Age of Mythology: The Titans Expansion is a well crafted third-person strategy game. In this game, like all third person strategy games, your purpose is to become godlike by raising armies, exploiting local resources, advancing your civilization, and destroying all who oppose you. Age of Mythology: The Titans Expansion is exactly as its title suggests: it is an expansion pack for the popular Age of Mythology game. The expansion features a new story line, new creatures, new campaigns, new heroes, and new warriors. The new story line blends in huge monsters called Titans who have escaped from their prison to wreak havoc. The special purpose of the Titans campaign is to stop these immensely powerful beings from destroying everything in the realms of mythology.
The Titans’ artists have given minute detail to the game’s rich graphics. Every object in the game’s landscape has some special decoration that makes it interesting and unique. For example, there is a well in the front of one yard, jars and pots in front of another yard, one house has an open fire pit, another house has a tree, there is a beautiful pond in the middle of the desert, etc. These tiny details make the game’s landscape rich and inviting – I wish I could live in some of those places.
The game’s character models have the same level of detail as the landscape does. For example, on some characters you can see individual chain links on their armor, or small feathers in their hats, or crests on their shirts, etc. There are tons of different cool looking warriors and creatures in the game, so you never tire of the same characters.
People who love third-person strategy games will love this one. In each new campaign, you have to build your civilizations from the bottom up. There are tons of advancements that can be made to your characters and buildings, so players can utilize hundreds of strategies to make their civilization powerful. When your warriors are on the battle field, you quickly see what advancements your warriors lack when they begin to fall.
If this game has one weakness, it is the game’s combat A.I. Every character in your army has their own idea of what to do during a battle; unfortunately, all of these ideas are bad. When you are in the midst of a fever pitched battle, you will see your warriors suddenly wander off as if disinterested in the battle. They will walk over to some villager and start hacking them, or walk over to a house and start attacking it. Meanwhile, the opposing army will maintain its formation and slaughter your scattered army. You have to treat your army like a puppy and continually coax it back in line when it strays.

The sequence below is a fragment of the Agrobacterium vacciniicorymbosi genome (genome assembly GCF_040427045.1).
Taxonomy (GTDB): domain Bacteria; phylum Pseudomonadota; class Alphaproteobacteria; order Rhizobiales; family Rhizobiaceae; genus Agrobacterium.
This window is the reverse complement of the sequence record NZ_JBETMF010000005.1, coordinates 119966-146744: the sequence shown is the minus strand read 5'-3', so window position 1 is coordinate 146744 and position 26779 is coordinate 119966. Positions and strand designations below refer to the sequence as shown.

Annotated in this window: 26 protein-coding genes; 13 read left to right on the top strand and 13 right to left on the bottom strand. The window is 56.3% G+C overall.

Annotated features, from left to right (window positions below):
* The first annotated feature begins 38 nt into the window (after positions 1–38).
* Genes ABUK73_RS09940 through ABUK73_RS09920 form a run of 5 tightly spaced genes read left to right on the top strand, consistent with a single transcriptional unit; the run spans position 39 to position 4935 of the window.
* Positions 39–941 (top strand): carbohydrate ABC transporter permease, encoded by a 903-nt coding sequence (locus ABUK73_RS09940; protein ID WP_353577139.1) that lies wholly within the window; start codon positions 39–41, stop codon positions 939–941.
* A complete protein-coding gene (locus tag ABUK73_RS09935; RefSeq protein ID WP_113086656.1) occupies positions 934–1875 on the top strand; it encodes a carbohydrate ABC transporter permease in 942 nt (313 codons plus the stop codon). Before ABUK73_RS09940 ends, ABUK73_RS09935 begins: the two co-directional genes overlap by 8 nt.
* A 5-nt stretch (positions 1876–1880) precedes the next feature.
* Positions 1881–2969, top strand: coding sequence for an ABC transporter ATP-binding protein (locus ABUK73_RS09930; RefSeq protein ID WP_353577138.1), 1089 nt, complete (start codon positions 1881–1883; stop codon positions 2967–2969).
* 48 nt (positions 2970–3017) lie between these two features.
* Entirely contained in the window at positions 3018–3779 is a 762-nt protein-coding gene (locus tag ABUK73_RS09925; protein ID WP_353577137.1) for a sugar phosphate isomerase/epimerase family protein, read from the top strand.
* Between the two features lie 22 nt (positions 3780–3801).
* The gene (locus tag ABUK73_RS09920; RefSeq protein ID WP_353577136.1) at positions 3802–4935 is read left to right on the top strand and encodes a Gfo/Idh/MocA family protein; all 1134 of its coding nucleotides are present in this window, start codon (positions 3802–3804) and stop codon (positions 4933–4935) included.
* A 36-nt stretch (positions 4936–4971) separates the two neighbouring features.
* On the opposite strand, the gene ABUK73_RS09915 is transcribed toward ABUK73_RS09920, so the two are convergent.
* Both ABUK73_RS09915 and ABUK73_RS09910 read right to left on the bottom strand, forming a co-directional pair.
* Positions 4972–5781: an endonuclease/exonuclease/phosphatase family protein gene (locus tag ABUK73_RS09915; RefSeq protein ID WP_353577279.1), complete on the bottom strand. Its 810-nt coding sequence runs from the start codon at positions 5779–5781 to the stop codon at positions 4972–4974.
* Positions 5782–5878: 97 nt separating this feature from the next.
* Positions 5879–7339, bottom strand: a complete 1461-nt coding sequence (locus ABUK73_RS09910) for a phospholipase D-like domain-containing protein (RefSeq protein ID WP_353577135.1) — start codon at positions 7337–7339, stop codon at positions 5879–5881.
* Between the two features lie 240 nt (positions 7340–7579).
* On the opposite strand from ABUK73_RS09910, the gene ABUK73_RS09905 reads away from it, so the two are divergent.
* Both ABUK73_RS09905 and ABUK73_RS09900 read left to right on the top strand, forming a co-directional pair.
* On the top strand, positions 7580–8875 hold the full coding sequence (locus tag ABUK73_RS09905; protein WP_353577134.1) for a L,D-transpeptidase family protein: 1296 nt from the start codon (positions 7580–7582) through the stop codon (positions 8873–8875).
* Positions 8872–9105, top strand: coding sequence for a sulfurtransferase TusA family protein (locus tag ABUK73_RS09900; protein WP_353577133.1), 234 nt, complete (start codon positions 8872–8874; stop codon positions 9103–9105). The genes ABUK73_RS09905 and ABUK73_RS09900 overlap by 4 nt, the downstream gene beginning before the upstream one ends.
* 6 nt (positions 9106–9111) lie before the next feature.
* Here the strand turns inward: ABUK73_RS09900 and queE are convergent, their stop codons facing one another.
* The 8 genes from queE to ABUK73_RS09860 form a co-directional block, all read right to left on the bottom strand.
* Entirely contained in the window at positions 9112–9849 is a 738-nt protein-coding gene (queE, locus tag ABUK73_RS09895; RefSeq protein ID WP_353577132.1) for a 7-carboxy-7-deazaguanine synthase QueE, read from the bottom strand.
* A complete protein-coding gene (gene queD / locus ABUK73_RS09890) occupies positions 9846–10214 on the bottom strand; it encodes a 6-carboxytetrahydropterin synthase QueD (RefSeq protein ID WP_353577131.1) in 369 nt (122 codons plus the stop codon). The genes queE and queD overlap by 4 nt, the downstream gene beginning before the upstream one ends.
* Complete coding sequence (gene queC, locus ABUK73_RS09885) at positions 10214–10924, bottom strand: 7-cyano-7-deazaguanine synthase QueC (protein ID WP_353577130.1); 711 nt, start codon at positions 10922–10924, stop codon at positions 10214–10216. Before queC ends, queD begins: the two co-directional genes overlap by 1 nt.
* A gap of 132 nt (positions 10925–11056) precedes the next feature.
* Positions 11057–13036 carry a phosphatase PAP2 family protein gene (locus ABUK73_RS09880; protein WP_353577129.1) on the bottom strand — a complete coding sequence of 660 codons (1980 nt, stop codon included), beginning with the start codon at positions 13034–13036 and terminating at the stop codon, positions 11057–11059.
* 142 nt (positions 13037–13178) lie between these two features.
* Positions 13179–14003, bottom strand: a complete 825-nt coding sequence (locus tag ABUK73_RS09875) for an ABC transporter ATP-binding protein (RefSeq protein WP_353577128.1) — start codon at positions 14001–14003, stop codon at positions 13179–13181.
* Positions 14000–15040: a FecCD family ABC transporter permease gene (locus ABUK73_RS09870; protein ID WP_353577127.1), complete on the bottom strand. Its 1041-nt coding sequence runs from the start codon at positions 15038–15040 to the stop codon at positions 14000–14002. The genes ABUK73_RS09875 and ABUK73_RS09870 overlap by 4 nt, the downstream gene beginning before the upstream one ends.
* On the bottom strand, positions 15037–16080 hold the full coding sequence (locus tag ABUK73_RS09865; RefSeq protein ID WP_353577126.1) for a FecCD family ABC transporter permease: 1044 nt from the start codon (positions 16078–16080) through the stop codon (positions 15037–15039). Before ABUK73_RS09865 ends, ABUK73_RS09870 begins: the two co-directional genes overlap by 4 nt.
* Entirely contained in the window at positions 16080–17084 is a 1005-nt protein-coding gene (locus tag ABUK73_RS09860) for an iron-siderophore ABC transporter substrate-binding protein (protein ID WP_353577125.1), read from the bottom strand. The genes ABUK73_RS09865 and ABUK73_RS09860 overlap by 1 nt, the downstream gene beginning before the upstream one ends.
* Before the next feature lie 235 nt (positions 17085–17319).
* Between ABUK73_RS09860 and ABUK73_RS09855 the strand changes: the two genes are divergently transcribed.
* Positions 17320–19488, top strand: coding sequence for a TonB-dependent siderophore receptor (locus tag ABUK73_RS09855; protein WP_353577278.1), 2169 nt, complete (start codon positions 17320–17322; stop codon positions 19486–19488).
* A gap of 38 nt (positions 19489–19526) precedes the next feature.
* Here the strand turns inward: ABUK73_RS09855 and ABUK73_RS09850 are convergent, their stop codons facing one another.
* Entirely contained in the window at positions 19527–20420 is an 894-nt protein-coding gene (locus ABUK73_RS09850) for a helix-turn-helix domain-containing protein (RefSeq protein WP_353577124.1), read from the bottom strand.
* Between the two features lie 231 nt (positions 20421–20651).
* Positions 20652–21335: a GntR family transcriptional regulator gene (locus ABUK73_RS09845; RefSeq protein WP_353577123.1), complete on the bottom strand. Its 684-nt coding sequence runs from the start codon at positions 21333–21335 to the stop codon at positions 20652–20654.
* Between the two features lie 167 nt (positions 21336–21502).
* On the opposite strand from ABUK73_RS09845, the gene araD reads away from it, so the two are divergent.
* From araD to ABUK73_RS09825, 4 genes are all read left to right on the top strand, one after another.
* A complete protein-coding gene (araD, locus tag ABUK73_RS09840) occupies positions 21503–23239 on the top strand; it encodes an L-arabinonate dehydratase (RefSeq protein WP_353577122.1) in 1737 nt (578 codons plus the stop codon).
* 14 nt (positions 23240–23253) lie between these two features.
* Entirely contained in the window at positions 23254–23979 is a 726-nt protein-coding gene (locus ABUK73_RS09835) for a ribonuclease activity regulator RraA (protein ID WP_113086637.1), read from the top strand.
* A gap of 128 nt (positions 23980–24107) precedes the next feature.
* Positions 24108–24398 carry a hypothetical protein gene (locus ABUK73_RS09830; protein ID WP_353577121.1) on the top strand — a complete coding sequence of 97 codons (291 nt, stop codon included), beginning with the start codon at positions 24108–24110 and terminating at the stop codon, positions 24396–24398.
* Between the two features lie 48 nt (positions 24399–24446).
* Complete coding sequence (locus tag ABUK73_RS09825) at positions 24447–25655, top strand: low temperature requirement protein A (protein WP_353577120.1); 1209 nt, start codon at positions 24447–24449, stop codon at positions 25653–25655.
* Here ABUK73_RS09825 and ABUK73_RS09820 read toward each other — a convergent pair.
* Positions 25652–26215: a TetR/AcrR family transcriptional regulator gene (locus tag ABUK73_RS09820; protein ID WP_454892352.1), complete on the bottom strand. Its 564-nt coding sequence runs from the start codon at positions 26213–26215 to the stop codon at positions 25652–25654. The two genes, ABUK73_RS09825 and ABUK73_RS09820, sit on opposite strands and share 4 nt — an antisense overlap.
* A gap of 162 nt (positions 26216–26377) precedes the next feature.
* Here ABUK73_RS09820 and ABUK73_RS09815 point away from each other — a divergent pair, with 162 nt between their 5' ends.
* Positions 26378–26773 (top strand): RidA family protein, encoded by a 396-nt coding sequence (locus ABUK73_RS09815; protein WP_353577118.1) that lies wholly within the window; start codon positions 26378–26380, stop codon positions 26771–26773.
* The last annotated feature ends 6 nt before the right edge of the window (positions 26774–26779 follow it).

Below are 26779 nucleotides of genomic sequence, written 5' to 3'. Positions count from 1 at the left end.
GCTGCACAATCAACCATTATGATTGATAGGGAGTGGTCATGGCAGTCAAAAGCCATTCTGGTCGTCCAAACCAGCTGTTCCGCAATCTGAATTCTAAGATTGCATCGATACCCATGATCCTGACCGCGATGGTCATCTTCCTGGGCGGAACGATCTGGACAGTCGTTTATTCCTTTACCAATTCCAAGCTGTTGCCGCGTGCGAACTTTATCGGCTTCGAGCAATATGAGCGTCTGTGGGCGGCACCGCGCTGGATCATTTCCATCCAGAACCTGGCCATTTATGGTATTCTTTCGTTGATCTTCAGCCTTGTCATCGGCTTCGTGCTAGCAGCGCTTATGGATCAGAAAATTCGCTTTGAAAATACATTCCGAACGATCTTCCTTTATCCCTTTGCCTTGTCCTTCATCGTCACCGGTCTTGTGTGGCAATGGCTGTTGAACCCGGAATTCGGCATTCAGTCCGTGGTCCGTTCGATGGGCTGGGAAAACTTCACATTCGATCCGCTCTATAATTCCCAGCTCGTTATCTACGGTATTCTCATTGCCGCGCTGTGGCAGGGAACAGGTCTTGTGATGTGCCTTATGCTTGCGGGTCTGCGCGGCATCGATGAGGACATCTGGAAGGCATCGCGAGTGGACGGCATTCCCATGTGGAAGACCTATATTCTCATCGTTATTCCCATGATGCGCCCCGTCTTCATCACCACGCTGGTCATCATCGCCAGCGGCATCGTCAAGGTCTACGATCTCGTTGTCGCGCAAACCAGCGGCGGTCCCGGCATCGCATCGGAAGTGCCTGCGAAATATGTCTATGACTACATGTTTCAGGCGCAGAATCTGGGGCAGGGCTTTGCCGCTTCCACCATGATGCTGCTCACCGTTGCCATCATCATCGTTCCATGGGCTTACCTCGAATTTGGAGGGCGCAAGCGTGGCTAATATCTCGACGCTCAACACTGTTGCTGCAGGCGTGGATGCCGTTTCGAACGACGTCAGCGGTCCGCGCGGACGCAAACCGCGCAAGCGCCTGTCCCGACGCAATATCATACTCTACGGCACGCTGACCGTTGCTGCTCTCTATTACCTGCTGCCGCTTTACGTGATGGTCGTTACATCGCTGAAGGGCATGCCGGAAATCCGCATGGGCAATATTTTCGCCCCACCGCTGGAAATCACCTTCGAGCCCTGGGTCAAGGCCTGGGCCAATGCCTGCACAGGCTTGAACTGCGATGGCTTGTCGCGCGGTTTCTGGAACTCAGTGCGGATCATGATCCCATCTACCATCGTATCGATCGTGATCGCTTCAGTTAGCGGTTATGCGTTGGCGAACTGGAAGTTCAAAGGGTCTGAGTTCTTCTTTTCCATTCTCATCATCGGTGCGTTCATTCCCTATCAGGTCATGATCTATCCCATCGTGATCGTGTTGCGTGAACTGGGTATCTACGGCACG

The game has an excellent A.I. for marching units. You can select hundreds of warriors at once and have one huge army walk in tandem to the plains of battle. Whenever you set a destination for a group of warriors, they walk in a real battle formation: heroes at the front, footmen behind the heroes, archers at the back, and siege weapons last. You can also change an army’s marching order and have them walk in a straight line formation, box formation, or spread out formation.
The Titans Expansion’s plot is easily summed up: the gods are fickle. One moment you are blessed by one god, and then cursed by the same on. The plot not only weaves you through the landscape of Greek mythology, but also through Norse and Egyptian mythology. Although the game has a very rich story as its backdrop (what better backdrop for a game than mythology itself), the plot is not very involving. The game’s plot is basically a thin thread connecting together a host of battles in different mythological locations.
Every Microsoft game I have played has well composed musical scores – this game is no exception. The music is pleasant, fits the theme of the game, and you can listen to it over and over again without getting sick of it. One neat feature for the game’s sound is that the music rises to a fevered pitch when you besiege a city.
Third-person games arguably have the best replay value out of all games. In the Titans Expansion, there are hundreds of little campaigns that you can embark on, or you can replay the same level over and over again at different level settings. Even repeatedly playing the same level over and over again is fun. With the length and breadth that this game has, you can keep replaying this game over and over again for months and never get bored with it.
For third-person strategy games, this game has it all: huge battles, rich graphics, cool characters, and massive monsters to fight. Despite lacking a well developed A.I. for combat, I hate when my warriors wander off in the midst of battle or stand motionless and get killed, this game is highly recommend for third person strategy game fans. Players will find themselves so immersed in mythology that they will never want to return reality.